State parks and forests are public lands managed by (you guessed it) individual states.  These parks usually have relatively large developed campgrounds centered around additional park features like a trail system or lake.  The campsites usually offer tent pads, picnic tables, and fire rings.  These parks typically have more amenities than the above federally managed land areas, so you may have access to drinking water, flush toilets, playgrounds, or hot showers.  

Not all state parks are on this site; we recommend a quick google search of the state parks site specific to your destination for direct links to park maps, amenities, and campsite reservations.   As a rule of thumb, state forests tend to be a bit more remote and primitive than state park camping areas.

  • Where to book:  Most state parks can be found on www.reserveamerica.com  for sites with options to reserve.  Search for state parks in the state you are headed to get a listing with links to reserve; some states use their own online reservation service and may not be on Reserve America.
  • When to book:  varies, often first come first serve, more popular sites near attractions may book months in advance
  • Cost:  Around $15-$30 range (average) dependent on location and available amenities (i.e., restrooms, running water)

Pine Grove campground in Arizona

The United States Also Has Many Private Campgrounds

Privately run campgrounds can be found throughout the country.  These vary widely, from small family-run wooded tent sites on a smaller parcel of private land to large RV parks with wide-open parking pads and swimming pools, and everything in between.  Site prices are usually more expensive when compared with public parks.  There is no real centralized site for finding and booking private campgrounds, so these can take a little research to find.   Reserveamerica.com has a directory of private campgrounds by state.  

Websites and apps like TheDyrt.com and Hipcamp are good sources of information and reviews for private campgrounds.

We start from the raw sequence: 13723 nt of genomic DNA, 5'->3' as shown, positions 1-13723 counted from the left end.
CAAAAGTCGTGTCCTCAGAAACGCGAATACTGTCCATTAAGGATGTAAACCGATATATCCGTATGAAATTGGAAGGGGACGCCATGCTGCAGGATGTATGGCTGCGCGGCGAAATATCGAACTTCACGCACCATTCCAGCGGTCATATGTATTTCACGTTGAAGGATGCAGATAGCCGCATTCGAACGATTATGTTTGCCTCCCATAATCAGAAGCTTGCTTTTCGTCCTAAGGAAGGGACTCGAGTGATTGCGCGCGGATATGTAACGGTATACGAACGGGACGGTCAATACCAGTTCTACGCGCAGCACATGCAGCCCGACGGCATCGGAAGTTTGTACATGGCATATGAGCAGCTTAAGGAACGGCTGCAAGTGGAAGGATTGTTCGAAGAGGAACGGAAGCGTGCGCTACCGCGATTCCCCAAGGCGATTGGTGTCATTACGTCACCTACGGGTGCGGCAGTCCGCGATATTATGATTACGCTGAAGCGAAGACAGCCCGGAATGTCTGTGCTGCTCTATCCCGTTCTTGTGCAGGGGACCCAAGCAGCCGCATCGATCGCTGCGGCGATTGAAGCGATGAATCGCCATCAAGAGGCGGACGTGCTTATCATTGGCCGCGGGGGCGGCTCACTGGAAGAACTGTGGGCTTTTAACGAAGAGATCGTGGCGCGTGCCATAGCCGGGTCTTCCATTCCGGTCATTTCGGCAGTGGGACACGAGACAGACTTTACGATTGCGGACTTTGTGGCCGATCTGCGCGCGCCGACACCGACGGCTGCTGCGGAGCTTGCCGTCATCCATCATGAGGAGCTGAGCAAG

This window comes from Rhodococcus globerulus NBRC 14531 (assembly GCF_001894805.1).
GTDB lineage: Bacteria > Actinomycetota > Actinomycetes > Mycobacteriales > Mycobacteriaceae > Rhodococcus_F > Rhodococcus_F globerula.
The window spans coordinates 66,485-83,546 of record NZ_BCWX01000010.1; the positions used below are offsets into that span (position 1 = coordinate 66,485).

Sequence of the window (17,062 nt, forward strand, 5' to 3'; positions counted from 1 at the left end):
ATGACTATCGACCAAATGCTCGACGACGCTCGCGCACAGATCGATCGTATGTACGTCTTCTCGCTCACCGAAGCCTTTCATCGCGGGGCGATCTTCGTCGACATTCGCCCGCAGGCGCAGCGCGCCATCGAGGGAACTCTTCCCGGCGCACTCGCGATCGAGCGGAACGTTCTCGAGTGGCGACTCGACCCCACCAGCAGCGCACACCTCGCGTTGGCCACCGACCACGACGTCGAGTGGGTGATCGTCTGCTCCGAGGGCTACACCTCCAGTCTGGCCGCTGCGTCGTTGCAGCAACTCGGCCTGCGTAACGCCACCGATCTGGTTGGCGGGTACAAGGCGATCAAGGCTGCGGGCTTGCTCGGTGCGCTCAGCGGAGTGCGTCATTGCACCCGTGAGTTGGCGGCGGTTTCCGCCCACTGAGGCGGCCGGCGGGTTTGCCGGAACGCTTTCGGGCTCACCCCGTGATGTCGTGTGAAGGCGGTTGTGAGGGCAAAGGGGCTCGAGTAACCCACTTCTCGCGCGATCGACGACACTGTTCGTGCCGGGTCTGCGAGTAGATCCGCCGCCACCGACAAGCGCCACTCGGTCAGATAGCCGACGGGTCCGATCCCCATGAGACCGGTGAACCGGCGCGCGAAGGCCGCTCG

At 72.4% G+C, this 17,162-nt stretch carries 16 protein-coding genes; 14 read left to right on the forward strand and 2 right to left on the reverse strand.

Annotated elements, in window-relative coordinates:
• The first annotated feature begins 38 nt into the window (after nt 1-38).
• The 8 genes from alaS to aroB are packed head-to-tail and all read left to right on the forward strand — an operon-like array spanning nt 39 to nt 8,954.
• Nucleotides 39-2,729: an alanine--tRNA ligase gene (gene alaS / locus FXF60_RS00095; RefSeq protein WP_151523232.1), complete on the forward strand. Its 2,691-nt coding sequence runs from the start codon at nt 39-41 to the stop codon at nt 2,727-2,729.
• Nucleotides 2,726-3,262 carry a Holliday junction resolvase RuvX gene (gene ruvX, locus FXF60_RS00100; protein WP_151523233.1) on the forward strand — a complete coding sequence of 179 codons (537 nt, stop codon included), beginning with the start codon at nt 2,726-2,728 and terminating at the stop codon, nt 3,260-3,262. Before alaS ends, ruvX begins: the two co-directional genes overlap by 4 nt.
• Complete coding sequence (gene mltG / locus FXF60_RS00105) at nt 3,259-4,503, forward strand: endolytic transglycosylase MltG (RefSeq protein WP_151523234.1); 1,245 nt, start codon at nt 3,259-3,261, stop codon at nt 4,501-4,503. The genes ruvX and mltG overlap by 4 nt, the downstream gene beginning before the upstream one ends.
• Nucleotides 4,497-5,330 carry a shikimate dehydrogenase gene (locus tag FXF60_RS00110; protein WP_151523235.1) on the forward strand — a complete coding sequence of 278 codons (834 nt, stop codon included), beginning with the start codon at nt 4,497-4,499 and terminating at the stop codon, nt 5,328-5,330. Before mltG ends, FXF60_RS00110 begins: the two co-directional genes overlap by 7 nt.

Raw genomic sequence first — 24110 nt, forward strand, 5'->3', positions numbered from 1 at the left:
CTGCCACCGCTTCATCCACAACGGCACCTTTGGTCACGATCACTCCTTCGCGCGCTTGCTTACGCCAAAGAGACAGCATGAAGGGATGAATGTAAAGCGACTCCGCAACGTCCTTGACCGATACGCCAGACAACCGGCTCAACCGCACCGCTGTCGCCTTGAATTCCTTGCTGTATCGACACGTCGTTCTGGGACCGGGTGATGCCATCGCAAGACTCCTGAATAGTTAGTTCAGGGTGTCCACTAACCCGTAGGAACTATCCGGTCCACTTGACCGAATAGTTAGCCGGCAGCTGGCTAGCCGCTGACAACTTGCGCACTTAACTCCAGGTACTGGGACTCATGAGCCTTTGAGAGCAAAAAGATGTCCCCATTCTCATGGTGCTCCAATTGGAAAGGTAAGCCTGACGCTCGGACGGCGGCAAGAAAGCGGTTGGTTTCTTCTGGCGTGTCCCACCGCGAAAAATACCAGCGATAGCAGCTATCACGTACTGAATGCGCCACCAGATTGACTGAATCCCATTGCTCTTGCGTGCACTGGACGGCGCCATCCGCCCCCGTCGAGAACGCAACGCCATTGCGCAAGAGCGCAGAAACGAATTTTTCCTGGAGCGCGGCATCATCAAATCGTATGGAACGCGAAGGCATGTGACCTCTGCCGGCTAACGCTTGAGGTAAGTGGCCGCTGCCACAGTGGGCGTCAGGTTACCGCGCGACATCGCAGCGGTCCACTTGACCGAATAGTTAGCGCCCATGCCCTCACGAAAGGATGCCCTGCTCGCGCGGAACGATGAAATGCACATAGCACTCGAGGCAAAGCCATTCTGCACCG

• RV Parks

RV parks are privately run campgrounds designed for larger campers.  These usually have access to electrical and water hookups as well as dump stations for wastewater and RV sewage tanks.  The sites are often very large and wide open (easy to maneuver a large RV into) with level parking pads and minimal privacy.  Some RV campgrounds do not allow smaller vehicles like campervans, so its best to check with the park if you are headed that way.   Campendium.com and Allstays.com are good resources for campsite searches that can filter by the type of site and have robust information about RV park settings.

  • KOA

Kampgrounds of America (KOA) is a large network of private campgrounds, with over 500 locations around the United States and Canada.  These campgrounds are usually a mix of cabins, RV sites, and tent sites with additional amenities such as organized recreation, playgrounds, and pools.  The amenities come at a cost, however; most of these sites start in the ~$40-$50/night range depending on location and season.  

Use This United States Camping Guide And Book Your Trip!

We hope our United States camping guide and a brief synopsis of where to camp, help get you on the road to your ideal Escape Campervan getaway!  What type of camping do you prefer?  Book your campervan and find out, there truly is something for everyone so happy camping!